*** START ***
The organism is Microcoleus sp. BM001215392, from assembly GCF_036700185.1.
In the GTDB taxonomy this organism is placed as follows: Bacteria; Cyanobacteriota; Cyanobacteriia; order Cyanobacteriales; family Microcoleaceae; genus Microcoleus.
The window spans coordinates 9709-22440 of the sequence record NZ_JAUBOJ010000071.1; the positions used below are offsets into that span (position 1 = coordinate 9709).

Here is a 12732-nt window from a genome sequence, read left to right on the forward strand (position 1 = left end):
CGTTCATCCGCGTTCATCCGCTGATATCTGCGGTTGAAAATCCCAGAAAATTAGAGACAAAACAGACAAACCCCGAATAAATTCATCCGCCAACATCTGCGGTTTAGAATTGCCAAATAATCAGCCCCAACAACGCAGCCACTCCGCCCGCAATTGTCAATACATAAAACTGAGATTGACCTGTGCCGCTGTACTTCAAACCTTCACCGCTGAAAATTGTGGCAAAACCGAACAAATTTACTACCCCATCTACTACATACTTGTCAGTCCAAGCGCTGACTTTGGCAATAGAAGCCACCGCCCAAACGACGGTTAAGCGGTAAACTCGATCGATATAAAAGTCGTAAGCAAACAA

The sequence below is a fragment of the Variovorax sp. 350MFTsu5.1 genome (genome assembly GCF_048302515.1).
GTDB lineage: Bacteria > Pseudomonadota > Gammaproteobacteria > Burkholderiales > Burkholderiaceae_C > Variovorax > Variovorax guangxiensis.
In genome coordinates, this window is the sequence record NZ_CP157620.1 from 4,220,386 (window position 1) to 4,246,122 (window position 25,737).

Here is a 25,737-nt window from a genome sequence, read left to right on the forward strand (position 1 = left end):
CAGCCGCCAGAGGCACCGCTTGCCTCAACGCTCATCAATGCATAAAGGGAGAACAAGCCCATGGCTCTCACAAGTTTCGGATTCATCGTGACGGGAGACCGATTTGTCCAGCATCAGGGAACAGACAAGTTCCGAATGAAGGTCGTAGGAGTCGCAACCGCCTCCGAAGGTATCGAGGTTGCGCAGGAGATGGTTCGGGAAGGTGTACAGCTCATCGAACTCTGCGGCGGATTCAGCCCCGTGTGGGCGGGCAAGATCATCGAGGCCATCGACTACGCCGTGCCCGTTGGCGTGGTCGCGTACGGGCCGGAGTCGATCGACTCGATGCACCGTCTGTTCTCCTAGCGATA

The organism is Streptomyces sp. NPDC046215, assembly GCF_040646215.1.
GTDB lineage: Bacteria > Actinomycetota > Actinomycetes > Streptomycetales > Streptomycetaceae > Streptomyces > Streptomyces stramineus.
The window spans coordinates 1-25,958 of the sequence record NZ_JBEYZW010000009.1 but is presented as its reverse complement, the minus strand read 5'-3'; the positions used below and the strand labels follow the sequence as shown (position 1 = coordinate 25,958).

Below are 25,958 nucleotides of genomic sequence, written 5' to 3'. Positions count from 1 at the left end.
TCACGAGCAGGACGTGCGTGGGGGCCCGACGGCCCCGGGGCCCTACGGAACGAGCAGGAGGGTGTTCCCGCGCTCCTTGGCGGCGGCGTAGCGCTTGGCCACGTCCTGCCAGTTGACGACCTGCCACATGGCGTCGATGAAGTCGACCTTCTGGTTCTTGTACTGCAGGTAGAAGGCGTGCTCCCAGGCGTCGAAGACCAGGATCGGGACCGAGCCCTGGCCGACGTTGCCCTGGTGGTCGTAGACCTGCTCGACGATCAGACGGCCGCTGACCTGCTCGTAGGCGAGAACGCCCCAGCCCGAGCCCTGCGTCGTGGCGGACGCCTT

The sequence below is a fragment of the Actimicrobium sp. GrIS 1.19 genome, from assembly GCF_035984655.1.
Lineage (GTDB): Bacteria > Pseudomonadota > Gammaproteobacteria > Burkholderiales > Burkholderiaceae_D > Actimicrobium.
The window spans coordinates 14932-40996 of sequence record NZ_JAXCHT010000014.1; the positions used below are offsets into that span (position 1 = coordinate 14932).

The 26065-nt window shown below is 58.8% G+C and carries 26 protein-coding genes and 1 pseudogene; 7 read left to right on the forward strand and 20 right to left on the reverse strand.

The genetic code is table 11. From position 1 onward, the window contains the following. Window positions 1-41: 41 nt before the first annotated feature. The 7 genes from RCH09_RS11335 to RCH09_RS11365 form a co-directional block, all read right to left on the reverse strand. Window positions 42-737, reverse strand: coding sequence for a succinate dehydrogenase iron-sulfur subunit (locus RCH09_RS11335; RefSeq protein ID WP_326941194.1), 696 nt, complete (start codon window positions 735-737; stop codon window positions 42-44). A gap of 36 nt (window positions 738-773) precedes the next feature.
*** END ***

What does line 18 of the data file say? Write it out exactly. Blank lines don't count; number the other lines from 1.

The window spans coordinates 14932-40996 of sequence record NZ_JAXCHT010000014.1; the positions used below are offsets into that span (position 1 = coordinate 14932).